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Casey Anthony Found Not Guilty of All Major Charges: the Slatest Article and Associated Press Quotes That Should Have Been Written

From FauxSlatest (original Slatest at end below):

A Florida jury has found Casey Anthony not guilty of murder in connection with the 2008 death of her two-year-old daughter, Caylee.

The jury, likewise, declined to convict the 25-year-old of aggravated child abuse or aggravated manslaughter.

In addition the jury voted Ms. Anthony “Mother of the Year” and noted approvingly that the duct tape on Caylee’s mouth was particularly color-coordinated with the clothing left on her body.

Jurors did, however, return a guilty verdict on the lowest of the four charges she faced: providing false information to police. Anthony could face up to four years in prison, but as one juror said, “Let’s not sweat the small stuff.”

A second juror said, “Man, I went along with the others on these guilty pleas to try to salvage what I had left of the July 4 weekend; it’s what Caylee would have wanted, poor thing.”

Yet another juror said, if “O.J. was falsely accused, Casey was, like, really falsely accused.”


The Associated Press details the scene inside the courtroom:


After the verdict was read, Casey Anthony hugged her attorney Jose Baez and later mouthed the words “thank you – you were right; jurors can be had; sorry for ever doubting you” to him. Prosecutor Jeff Ashton, meanwhile, shook his head in disbelief. “Who would ever have expected these [jurors] to have convicted her on any counts?”


The expected verdict, immediately qualifying the 12 men and women for “The Guinness Record for Obtuse Jurors,” appears to bring an end to a case that captivated cable news viewers from the moment that the toddler was reported missing three years ago. Caylee’s body was found in the woods six month later, but medical examiners were never able to determine how she died. The defense argued that if the cause of dead could not be determined that the fact that she was dead could not be assumed. The cause of death listed by authorities was a “homicide of undetermined means,” which defense attorneys argued sustained their contention that Caylee was not really dead.


Anthony’s defense lawyers had maintained that even if the girl had drowned and was actually dead, “these things happen when a mother is distracted, thinking about sexual abuse by her father years earlier.”


Prosecutors, meanwhile, argued that Caylee was drugged with chloroform and then suffocated with duct tape by a hard-partying mother who crafted complex lies to hide her crime.


The defense proved that allegation false by not having Caylee testify.


Baez conceded during the trial that his client had told elaborate lies, even inventing a fake father for her daughter, but said that didn’t mean she was a murderer. The defense argued that Anthony was so adept at lying because she had been “trained to lie” as a result of years of sexual abuse at the hands of her father. The nexus between the two types of lies proved “the final lie in the prosecution case,” said one juror.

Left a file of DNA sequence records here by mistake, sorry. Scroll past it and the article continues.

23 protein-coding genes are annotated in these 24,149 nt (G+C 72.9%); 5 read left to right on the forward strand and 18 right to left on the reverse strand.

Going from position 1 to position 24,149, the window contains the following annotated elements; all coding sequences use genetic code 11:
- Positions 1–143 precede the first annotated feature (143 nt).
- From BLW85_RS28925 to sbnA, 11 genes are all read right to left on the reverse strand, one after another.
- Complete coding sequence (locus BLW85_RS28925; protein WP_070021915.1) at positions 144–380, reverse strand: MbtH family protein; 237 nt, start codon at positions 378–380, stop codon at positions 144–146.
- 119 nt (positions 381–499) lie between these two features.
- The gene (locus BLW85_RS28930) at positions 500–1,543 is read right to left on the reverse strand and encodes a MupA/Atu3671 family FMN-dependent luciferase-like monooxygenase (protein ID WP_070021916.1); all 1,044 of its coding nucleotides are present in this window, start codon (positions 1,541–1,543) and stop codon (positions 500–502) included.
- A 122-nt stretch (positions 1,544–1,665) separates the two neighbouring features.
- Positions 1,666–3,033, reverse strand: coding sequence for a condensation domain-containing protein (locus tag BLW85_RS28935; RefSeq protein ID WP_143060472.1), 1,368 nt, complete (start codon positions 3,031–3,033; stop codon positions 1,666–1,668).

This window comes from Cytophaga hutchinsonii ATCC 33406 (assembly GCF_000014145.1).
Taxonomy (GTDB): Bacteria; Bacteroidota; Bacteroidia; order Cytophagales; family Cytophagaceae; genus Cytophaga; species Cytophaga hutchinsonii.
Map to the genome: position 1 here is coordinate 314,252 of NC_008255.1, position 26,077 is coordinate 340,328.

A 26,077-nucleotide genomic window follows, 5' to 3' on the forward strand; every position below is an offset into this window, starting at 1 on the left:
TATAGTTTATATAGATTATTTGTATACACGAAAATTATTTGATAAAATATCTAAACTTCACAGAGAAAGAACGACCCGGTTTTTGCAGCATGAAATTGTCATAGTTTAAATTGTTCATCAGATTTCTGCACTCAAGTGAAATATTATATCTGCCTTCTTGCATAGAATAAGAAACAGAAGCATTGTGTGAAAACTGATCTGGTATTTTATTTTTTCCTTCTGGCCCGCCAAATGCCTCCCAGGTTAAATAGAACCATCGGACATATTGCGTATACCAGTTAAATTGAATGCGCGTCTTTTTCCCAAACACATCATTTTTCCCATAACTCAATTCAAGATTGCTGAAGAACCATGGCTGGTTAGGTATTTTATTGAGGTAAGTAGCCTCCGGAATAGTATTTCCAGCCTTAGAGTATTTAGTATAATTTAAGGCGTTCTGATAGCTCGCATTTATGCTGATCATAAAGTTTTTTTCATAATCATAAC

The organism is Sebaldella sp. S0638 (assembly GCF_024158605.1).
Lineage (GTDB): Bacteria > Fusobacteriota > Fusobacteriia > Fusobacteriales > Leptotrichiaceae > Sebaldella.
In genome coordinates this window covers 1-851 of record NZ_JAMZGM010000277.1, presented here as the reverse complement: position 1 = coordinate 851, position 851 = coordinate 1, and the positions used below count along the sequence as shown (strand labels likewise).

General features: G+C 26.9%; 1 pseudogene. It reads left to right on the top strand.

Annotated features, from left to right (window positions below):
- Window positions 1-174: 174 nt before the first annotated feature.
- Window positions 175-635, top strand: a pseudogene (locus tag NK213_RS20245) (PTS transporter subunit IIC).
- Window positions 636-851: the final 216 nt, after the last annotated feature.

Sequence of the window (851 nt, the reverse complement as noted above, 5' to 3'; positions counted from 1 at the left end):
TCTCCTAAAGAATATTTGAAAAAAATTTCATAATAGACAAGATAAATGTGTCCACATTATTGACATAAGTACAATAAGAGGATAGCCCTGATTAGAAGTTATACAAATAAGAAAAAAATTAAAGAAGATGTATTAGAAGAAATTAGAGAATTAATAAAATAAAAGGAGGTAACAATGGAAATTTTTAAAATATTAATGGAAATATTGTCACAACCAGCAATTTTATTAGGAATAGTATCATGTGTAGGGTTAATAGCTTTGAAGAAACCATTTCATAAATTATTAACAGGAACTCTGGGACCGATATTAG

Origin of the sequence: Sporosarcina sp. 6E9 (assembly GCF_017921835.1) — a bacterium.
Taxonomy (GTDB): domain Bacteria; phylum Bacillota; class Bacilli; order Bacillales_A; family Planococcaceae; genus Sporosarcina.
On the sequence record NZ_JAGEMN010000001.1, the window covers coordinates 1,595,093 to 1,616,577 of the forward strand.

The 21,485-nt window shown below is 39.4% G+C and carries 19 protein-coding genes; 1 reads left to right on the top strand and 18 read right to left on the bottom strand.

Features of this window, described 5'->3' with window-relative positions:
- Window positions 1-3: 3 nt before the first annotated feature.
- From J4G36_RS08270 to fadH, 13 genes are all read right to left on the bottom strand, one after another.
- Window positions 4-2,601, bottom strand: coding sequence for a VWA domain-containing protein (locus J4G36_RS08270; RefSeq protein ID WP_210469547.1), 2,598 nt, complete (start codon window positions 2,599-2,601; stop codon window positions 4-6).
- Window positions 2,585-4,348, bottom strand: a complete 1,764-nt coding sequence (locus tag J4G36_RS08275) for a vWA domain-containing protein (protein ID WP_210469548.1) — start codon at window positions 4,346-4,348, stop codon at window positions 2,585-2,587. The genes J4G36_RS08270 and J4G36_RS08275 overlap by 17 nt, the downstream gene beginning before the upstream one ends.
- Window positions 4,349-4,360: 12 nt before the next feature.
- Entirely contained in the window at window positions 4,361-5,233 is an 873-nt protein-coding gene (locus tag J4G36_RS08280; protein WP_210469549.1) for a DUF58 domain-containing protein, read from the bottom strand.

“They throw enough against the wall and see what sticks,” Baez said of the prosecution’s case during the trial’s closing arguments. “That is what they’re doing … right down to the cause of death.”
The same argument, interestingly enough, was made of the defense’s strategies of putting forth the mother’s alleged computer search for “chlorophyll” and “chloroform” and the father’s alleged sexual assault on Casey. But as one juror said of these events, “You can’t make these things up.”


If Anthony would have been found guilty of first-degree murder, she could have faced the death penalty. In the end, however, she was convicted of only four counts of lying to investigators. She will be sentenced by the judge on Thursday and could receive up to a year in jail for each count of lying, but all agreed that that would be an unparalleled travesty of justice.

At a post-trial champagne celebration, a spokesperson for Jose Baez and his team said simply, “Does it get any better than this?”


Richard E. Vatz, Ph.D.
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Actual Article:

A Florida jury has found Casey Anthony not guilty of murder in connection with the 2008 death of her two-year-old daughter, Caylee.

The jury, likewise, declined to convict the 25-year-old of aggravated child abuse or aggravated manslaughter.

Jurors did, however, return a guilty verdict on the lowest of the four charges she faced: providing false information to police. Anthony faces up to four years in prison.

The Associated Press details the scene inside the courtroom:

After the verdict was read, Casey Anthony hugged her attorney Jose Baez and later mouthed the words “thank you” to him. Prosecutor Jeff Ashton, meanwhile, shook his head in disbelief.

The shocking verdict appears to bring an end to a case that captivated cable news viewers from the moment that the toddler was reported missing three years ago. Caylee’s body was found in the woods six month later, but medical examiners were never able to determine how she died. The cause of death listed by authorities was a “homicide of undetermined means.”

Anthony’s defense lawyers had maintained that the girl drowned accidentally in the family swimming pool and that instead of reporting her death, Anthony “went into a dark corner to pretend as if nothing was wrong.”

Prosecutors, meanwhile, argued that Caylee was drugged with chloroform and then suffocated with duct tape by a hard-partying mother who crafted complex lies to hide her crime.






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